The loss of foliage effects the growth of the infected trees and it can take several years before trees fully recover.  Aphid outbreaks tend to be more severe in the milder parts of the country such as in the south and south west.

Natural enemies such as ladybirds, lacewings, hoverfly larvae and parasitic wasps help to limit infestations during the summer. Outbreaks of the aphid are accepted as a normal occurrence in forests and while there may be a loss of increment, control measures are not employed as the trees can recover.

Further information at:  The Green Spruce Aphid – a pest of spruce in Ireland


PINE SHOOT MOTH ( Rhyacionia buoliana)

Pine Shoot moth - USDA Forest Service

Pine Shoot Moth – (photo USDA Forest Service)

Pine shoot moth can be a pest in pine plantations, due to the habit of its larvae burrowing into the needles and feeding inside developing buds.

The larvae will burrow or mine into the base of pine needles, feeding and over-wintering in the lateral buds and shoots and destroying their interior and resulting in the deformation or death of leading shoots. Terminal and/or lateral buds will also fail to flush on infected shoots.  Where a leading shoot survives it will usually be bent (like a Dutch pipe) and where they do not, multiple leaders will form. Either way significant stem deformities will occur.  As young plantations are the most vulnerable, early damage and deformities will remain in the lower part of the tree as it matures. As this is the most valuable part of the tree, badly affected crops are often only fit for pulp or fuel wood.

Infestation is visible in spring and autumn, as spun silk ‘tents’ and resin appears between buds and at the bases of affected shoots. The larvae may be visible in these areas.  Adults usually fly during June, July and August.

In Ireland, pine shoot moth is a problem with lodgepole pine stands and notable outbreaks have occurred in forests on the midland bogs and the Ballyhouras in the south west. As lodgepole pine is mostly used for pulpwood, which is chipped rather than sawn, control measures are not employed.

PINE BEAUTY MOTH (Panolis flammea)

Pine beauty moth - by Olaf Leillinger - Wikimedia

Pine beauty moth (photo O. Leillinger)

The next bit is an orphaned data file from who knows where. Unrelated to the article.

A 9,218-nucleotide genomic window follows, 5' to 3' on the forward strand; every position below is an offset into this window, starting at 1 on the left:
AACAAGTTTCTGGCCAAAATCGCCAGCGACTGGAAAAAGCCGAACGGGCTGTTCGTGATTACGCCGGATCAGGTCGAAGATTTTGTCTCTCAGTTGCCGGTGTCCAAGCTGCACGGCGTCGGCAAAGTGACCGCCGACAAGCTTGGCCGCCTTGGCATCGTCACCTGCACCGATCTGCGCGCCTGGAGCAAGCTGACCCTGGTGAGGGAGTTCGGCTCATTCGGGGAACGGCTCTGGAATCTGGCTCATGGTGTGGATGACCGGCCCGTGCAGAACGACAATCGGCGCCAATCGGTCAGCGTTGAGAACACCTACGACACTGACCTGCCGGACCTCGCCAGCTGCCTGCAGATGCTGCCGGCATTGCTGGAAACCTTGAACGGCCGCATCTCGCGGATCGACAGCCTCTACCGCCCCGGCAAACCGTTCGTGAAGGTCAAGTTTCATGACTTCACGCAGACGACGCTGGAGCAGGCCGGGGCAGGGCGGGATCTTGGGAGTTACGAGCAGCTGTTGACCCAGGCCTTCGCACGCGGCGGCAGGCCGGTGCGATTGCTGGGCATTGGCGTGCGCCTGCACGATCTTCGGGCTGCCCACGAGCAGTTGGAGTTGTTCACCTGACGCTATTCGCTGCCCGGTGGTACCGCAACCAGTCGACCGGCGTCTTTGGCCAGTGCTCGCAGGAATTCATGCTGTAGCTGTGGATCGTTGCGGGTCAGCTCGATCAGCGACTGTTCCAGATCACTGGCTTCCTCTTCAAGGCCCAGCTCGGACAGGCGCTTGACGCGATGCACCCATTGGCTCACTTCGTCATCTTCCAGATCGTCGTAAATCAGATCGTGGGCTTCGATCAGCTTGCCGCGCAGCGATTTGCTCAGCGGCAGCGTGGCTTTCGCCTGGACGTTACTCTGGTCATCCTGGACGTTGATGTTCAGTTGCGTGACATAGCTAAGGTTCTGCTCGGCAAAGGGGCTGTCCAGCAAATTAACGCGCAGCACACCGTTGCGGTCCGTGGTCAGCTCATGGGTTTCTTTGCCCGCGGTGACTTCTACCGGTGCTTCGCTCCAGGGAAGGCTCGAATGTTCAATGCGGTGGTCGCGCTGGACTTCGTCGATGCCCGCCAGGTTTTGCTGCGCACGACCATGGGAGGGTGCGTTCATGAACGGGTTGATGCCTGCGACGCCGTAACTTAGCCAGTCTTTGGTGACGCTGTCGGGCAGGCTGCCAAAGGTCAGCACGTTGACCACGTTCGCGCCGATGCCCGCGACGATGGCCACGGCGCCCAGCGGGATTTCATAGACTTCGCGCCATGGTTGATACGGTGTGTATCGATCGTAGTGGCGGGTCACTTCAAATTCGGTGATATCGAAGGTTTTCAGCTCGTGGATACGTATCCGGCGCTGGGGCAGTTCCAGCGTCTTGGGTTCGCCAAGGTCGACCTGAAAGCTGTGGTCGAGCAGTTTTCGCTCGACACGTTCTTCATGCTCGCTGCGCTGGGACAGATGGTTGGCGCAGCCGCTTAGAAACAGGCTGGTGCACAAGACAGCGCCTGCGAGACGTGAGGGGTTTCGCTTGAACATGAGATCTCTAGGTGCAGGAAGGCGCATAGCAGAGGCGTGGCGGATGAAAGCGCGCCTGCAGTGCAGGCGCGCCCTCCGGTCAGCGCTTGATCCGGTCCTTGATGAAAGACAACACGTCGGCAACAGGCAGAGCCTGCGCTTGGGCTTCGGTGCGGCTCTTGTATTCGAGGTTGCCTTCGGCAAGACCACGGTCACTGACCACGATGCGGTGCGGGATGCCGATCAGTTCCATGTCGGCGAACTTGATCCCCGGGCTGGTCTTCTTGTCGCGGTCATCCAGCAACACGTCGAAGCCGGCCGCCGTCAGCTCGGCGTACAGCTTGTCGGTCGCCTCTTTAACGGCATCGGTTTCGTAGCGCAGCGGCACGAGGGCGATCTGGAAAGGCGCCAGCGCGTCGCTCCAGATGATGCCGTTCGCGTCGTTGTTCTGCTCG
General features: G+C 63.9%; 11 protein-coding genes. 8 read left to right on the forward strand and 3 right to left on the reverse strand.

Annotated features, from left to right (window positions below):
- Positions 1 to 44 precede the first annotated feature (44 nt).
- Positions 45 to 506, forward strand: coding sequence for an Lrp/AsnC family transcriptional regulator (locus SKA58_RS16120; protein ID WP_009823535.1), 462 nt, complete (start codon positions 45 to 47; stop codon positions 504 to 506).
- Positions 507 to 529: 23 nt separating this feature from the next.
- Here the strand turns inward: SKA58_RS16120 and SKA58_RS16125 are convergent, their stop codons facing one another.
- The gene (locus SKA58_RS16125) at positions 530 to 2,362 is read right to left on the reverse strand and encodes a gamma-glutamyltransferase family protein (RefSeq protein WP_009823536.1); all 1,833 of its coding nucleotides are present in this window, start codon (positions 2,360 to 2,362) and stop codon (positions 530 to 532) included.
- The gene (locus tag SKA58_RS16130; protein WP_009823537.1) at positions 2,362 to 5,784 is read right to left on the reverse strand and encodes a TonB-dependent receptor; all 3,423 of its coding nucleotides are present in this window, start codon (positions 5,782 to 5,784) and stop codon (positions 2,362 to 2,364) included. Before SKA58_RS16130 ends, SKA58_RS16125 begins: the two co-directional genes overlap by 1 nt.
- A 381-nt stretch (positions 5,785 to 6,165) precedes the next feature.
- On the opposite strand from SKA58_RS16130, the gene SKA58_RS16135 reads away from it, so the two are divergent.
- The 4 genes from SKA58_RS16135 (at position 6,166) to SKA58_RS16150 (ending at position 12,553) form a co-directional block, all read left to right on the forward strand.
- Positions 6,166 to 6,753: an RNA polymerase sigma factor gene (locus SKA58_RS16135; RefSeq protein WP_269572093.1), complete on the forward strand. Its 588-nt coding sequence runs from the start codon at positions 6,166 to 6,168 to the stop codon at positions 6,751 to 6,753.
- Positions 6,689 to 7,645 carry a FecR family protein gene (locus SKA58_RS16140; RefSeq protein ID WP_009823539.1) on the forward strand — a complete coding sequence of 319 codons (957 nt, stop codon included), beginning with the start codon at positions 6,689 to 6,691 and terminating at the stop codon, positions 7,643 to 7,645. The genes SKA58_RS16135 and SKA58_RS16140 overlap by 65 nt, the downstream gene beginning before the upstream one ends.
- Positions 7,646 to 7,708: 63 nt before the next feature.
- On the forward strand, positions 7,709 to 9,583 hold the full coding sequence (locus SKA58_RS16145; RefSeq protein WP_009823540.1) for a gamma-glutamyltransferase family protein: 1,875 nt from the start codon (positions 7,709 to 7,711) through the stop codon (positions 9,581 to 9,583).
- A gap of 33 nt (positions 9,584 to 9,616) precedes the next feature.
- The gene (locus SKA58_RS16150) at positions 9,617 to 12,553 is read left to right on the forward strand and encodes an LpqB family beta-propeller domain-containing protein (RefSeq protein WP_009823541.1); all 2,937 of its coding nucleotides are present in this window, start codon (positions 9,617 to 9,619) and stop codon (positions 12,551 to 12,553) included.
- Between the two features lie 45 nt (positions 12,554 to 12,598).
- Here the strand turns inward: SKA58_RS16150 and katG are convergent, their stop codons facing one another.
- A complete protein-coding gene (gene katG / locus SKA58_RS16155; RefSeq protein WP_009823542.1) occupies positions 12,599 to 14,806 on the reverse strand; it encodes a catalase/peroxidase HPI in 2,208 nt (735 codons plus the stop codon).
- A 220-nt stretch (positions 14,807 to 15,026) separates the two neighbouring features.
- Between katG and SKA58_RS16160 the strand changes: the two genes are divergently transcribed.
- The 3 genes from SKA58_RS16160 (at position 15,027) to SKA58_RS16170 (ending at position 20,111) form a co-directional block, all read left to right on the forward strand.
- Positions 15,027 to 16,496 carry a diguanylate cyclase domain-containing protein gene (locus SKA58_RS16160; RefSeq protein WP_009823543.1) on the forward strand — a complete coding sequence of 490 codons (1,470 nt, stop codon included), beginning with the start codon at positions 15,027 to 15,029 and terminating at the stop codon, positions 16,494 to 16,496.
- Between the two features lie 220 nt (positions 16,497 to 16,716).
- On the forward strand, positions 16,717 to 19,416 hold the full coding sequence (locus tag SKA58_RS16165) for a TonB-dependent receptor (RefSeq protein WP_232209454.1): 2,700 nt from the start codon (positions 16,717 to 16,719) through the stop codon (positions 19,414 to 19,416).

Pine beauty moth has caused significant damage to forests in the north of Scotland where it has defoliated large areas of lodgepole pine. The insect is also indigenous to Ireland but while outbreaks have been recorded in the west, it has not developed into the destructive pest that it has in Britain.

Pheromone trapping, which has been used to monitor populations of the insect, has shown that the species is capable of occurring in the high numbers that have caused outbreaks in Scotland. However, serious outbreaks have not occurred in Ireland. It has been observed that larvae which develop in the litter under the trees are prone to infestation by a fungus, and this coupled by wet conditions maybe the controlling mechanism that has prevented the insect from becoming a seriously destructive pest in this country.

On-going monitoring of pine beauty moth populations is regularly carried out but no control measures are employed. Further information at: Pine beauty moth ; its biology , monitoring and control


EUROPEAN SAWFLY (Neodiprion sertifer)

European Pine Sawfly - by Taawet - Wikimedia

Pine sawfly larvae feeding on needles (photo Taawet)

Pine sawfly larvae resemble caterpillars and are18-24mm long when fully-grown. They emerge in April and May and have distinct black heads with greyish-green bodies with lighter stripes down their backs and sides.

The larvae feed on pine needles and can defoliate a complete stand. The bark on newer shoots may also be eaten. As a result, the shoots may be deformed or die back: trees are rarely killed but heavy infestations may remove all but the current season’s needles resulting in reduced height and diameter growth.

Outbreaks of pine sawfly occur sporadically in lodgepole pine crops in Ireland but can also affect other pines such as Scots pine.

No control methods are employed to control outbreaks.